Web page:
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Portrait of the Artist as a Lone Tree

Simplicity - a message for the church

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Part III.

I stared a while, then turned to speak,
but found the man had left me there.
And so, my mind a churning pool,
I wandered under weight of care,
then found I had retraced my steps,
to stand before the door where he
had stood and knocked, outside the place
wherein he said he longed to be.

The service now had ended, so
I put my head around the door
and saw within the tender sight
this church was once created for.
A frail old man was kneeling there,
before the altar’s golden cross,
and all within was saintliness,
shorn of the former dreary dross.

Then timidly I went within,
to kneel beside the ancient man,
and there before the altar prayed
that God might yet reveal a plan
through which this church might yet regain
its former long-forgotten goals;
instead of weekly turpitude,
a glad return to saving souls.

At length the agéd man arose,
and said, “Excuse me; I must leave
to meet a friend within the hour,
and yet I see you deeply grieve.
What help can I administer
before I leave this place I love?
For I could never leave you there
without beseeching those above.”

I sighed, and blurted out, in tears,
“Why is it that this peace I’ve found
is most when we are here alone,
and least when others gather round?
For in the service none of this
was there for me, but rather, grief;
whilst others say they meet with God,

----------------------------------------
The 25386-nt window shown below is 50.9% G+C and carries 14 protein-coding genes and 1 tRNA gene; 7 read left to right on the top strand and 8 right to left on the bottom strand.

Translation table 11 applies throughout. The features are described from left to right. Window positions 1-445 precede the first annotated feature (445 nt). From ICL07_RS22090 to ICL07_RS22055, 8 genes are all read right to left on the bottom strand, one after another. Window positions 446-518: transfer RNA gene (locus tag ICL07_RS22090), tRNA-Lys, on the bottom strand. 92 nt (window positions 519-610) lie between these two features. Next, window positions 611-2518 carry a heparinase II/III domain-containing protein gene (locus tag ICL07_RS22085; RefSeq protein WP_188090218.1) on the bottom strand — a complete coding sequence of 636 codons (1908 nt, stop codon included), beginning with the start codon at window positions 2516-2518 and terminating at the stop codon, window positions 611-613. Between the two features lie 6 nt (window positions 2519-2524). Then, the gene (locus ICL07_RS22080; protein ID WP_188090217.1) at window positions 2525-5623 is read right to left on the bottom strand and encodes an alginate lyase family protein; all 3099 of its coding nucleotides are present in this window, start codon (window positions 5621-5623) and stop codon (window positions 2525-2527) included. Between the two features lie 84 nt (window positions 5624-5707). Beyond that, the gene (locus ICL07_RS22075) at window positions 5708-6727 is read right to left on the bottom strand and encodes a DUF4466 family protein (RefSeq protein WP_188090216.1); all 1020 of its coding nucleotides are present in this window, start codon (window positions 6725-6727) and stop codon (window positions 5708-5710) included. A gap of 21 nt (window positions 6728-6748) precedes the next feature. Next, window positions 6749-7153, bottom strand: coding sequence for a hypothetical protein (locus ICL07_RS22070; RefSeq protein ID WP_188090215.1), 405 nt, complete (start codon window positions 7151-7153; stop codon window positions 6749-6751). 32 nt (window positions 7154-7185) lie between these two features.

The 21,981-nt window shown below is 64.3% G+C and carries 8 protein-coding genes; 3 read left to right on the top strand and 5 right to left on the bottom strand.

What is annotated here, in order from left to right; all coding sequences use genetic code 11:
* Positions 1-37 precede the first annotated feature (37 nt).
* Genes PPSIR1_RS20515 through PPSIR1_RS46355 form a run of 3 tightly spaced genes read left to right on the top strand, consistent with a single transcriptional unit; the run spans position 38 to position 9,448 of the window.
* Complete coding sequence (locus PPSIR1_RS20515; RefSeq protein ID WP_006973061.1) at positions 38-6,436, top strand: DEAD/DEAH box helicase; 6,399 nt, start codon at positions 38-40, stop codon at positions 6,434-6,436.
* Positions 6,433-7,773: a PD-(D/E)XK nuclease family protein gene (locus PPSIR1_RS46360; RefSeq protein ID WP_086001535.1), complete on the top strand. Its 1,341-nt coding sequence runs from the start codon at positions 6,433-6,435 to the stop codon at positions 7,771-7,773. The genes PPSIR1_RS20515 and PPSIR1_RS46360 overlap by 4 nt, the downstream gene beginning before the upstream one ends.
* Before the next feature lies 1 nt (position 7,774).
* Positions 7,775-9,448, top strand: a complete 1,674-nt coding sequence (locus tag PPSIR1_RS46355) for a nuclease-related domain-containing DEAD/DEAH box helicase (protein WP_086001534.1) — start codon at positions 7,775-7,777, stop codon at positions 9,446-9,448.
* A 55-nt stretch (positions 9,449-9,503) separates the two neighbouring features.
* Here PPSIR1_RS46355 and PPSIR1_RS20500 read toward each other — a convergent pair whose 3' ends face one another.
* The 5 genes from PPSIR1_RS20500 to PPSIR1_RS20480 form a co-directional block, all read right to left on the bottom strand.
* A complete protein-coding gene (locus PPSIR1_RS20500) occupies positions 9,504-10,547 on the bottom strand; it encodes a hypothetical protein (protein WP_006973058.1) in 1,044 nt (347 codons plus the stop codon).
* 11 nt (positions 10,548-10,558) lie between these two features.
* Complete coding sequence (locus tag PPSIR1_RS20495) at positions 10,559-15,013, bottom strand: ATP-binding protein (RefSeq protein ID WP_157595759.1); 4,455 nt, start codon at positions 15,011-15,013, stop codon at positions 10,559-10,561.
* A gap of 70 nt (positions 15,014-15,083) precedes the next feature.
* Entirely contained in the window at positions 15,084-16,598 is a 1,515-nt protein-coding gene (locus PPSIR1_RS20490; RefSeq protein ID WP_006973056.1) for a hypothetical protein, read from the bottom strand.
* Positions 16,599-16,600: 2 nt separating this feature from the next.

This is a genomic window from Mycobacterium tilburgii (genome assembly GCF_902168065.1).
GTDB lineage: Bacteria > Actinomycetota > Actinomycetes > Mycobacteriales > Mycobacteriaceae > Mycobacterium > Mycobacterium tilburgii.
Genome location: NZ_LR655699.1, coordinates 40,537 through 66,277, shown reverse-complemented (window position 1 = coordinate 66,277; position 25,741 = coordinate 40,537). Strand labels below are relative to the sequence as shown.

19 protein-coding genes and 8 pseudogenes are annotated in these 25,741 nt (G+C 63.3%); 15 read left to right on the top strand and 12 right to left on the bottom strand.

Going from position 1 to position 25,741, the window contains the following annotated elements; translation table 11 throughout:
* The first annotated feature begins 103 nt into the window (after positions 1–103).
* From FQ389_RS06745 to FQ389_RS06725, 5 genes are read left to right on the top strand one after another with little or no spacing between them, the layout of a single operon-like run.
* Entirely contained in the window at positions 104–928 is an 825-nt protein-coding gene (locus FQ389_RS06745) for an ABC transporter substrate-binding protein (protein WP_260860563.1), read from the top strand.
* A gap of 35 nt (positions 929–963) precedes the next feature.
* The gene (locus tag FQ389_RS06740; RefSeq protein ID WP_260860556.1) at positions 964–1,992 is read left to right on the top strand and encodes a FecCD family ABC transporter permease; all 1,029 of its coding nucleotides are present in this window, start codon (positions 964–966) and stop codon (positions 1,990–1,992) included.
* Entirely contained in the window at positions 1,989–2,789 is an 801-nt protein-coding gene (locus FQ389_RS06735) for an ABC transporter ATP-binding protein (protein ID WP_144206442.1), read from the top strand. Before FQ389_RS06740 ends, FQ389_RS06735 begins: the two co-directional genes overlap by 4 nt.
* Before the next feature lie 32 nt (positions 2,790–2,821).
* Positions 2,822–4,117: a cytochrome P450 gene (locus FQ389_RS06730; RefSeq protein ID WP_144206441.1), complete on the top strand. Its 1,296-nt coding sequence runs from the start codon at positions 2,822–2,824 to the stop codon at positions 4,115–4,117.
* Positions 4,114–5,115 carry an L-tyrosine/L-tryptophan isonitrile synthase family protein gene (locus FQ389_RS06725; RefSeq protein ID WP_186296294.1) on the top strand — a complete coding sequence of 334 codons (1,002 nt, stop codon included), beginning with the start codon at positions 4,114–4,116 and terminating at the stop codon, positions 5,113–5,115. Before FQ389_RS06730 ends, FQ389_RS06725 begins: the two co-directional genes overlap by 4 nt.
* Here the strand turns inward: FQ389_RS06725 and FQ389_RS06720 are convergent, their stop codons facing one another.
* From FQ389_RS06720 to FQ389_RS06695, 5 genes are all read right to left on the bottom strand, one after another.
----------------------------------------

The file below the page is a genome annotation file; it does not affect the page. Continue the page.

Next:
to leave here caused me great relief.”

His face grew sad, but showed no trace
of cold rebuke, or feared surprise.
Instead, a deep and secret grief
expressed itself through ancient eyes.
“Ah, things were different once,” he said,
as if in reminiscence dear,
“but where the Lord has gone from us,
I do not know. He once was here.

For in my youth, the rafters rang
with loud and happy shouts of praise.
Then older heads decided this
was not a sign of reverent ways.
They said, that for a while must we
show greater faith in solemn pomp.
Accepting this, we younger ones
abandoned all our godly romp.

But when we wondered what we’d gained,
we found that only tuneless tones
could take the place of sacred praise;
our joy was all replaced with groans.
I was a lad, and far too young
to understand the leader’s cares;
all that I knew was God had gone;
yet many seemed at unawares.

I’ve sadly wondered many years
whatever could be done to bring
the presence of the Lord again,
whose very essence I would sing
so joyously to welcome here,
the place I gave my life inside,
to Him, who rules o’er everything,
but least in here, where dwells his bride.

At length, it seemed to me that those
who led the church made heaven cease,
and in God’s very presence they
had failed to enter into peace.
Their heads all filled with learned lore,
they knew the tale, but not the face,
of Him whose name we gathered in,
so ceremony took his place.

They fooled the honest child of faith
by filling him with lying lore;
they cherished empty doctrines, yet
knew not the God we came here for.
And we, like sheep, God’s children, fell
behind the shepherds while they led
us in religiosity.
And that is why the church is dead.

My son, I now must leave, but know
it was not always thus. Your cares
have made an old man glad to hope
that God might come at unawares.”
And so he left, but peace remained.
I stayed there, staggered, wondering
if truly I had met the Lord
unwitting, in my blundering.

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